5 April is Qing Ming Day, 104 days from Winter Solstice (read more on wikipedia). In Singapore, this is one month that all Chinese remember their ancestors. With changing times, different people will remember their departed in various ways. Some would go to the temples where they place the tablets of their ancestors and pay their respects. There are still many who would go to the cemeteries where their departed relatives are buried. For those who were cremated, the descendants and relatives might go to the government, temple or even private company run columbaria where the ash niches are kept.
Traditionally, for the Taoists, they would bring along the favourite food of their departed (in this case, mainly for their departed parents or grandparents, or in some cases, siblings or children) to offer to them. In the old days, extend families would organise to get a lorry (truck) to load all the necessary praying paraphernalia and food for each departed relative and to go from tomb to tomb. Traffic jam, during the weekends, would not be in the city, but in the cemeteries.
I remember those days when my late maternal grandma would organise such trips. For us kids, it was fun. First we got to sit in a lorry (the type with wooden structures) and get to meet all the aunties, uncles and cousins. And there would be plenty of food to eat, after the offerings. We would be going to different places in Bukit Brown area (the wider area known as Kopi Sua - Coffee Hill to us. It is said that once, there was an attempt to plant coffee here) and Peck Shan Ting (in Cantonese, what is Bishan now). My mum's late adopted father was buried without any tombstone during the Japanese occupation, and in each Qing Ming she would have to depend on the landmarks, such as trees or other tombstones to locate this small mound.
And a few times, I followed by late Mother-in-law to the Qing Ming outing with the Zhong Shan Association (a dialect group from Zhong Shan in GuangDong). They have one area in Peck Shan Ting where all the Zhong Shan people were buried and there was one common one of the Association. Here, the members paid respect to the common ancestors of the Zhong Shan people. The fellow members would sponsor many roast pigs and after the prayers, we would be sitting in groups to have a picnic with freshly cut roast pork with buns. The best roast pork to me!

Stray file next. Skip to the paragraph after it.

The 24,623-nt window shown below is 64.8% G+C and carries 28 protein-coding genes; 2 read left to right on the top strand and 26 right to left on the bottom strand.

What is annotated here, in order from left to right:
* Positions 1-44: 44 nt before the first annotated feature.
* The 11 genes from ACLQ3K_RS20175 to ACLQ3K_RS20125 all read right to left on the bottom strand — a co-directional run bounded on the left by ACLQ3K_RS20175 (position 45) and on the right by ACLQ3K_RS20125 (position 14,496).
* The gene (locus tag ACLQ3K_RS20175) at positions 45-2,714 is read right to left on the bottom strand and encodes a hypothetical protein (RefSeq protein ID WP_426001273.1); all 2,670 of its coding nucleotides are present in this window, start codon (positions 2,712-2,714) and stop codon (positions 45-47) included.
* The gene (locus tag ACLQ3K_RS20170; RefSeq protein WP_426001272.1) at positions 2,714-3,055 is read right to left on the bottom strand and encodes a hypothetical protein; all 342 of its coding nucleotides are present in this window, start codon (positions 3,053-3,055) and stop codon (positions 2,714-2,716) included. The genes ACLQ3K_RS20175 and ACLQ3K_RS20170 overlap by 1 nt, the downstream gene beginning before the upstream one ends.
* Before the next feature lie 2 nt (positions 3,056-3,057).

There are some Chinese customs in that for the long dead, offerings of respect could be made within 10 days from Qing Ming (known as Cheng Beng in Hokkien) Day, before and after. For those who just passed away, there seems to be some particular rules about the day for prayer.
Apart from the 7th Month (known as the Hungry Ghost Festival to many), Qing Ming is another month where the Joss-shops are very busy offering praying paraphernalia of many kind. The focus now is on the people who have departed. In the past, it could be simple papers with printings of clothings. With modernization, creativity and innovations, the paper offerings have evolved. There are almost real paper models of shirts, blouse, samfoo, and shoes of all kinds. This year, I spotted bras or could they be bikinis? For the more technically inclined, there are handphones, computers and these days, notebooks. I-phone lookalikes could be on its way. With I-Phone applications, well, maybe, there could be less burning. (^^)
For those who have enjoyed life, there are cans of beer and stout and now, cognac and wine.
In Chinatown, there are two shops which probably have been doing such a business for a long time. One is at Banda St and the other at Smith Street. They are also favourite haunts of tourists, led by the tour guides to show them about life after life for Singapore Chinese.